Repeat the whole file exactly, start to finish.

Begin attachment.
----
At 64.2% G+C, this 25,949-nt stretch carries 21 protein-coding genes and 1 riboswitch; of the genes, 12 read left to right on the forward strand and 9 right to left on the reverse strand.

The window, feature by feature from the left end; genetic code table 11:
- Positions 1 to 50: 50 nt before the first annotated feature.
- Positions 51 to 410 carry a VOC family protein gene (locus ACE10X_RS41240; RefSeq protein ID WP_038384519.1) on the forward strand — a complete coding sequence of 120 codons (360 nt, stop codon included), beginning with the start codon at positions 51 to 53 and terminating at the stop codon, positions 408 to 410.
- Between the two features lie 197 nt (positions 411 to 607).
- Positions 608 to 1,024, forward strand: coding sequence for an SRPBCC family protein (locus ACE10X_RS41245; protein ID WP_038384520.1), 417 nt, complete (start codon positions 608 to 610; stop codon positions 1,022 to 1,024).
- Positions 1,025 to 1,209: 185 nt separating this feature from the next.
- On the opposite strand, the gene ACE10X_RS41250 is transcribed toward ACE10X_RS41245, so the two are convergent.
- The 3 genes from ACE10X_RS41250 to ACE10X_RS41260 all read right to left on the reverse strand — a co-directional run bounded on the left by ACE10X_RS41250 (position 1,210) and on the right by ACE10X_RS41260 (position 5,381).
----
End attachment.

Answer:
At 64.2% G+C, this 25,949-nt stretch carries 21 protein-coding genes and 1 riboswitch; of the genes, 12 read left to right on the forward strand and 9 right to left on the reverse strand.

The window, feature by feature from the left end; genetic code table 11:
- Positions 1 to 50: 50 nt before the first annotated feature.
- Positions 51 to 410 carry a VOC family protein gene (locus ACE10X_RS41240; RefSeq protein ID WP_038384519.1) on the forward strand — a complete coding sequence of 120 codons (360 nt, stop codon included), beginning with the start codon at positions 51 to 53 and terminating at the stop codon, positions 408 to 410.
- Between the two features lie 197 nt (positions 411 to 607).
- Positions 608 to 1,024, forward strand: coding sequence for an SRPBCC family protein (locus ACE10X_RS41245; protein ID WP_038384520.1), 417 nt, complete (start codon positions 608 to 610; stop codon positions 1,022 to 1,024).
- Positions 1,025 to 1,209: 185 nt separating this feature from the next.
- On the opposite strand, the gene ACE10X_RS41250 is transcribed toward ACE10X_RS41245, so the two are convergent.
- The 3 genes from ACE10X_RS41250 to ACE10X_RS41260 all read right to left on the reverse strand — a co-directional run bounded on the left by ACE10X_RS41250 (position 1,210) and on the right by ACE10X_RS41260 (position 5,381).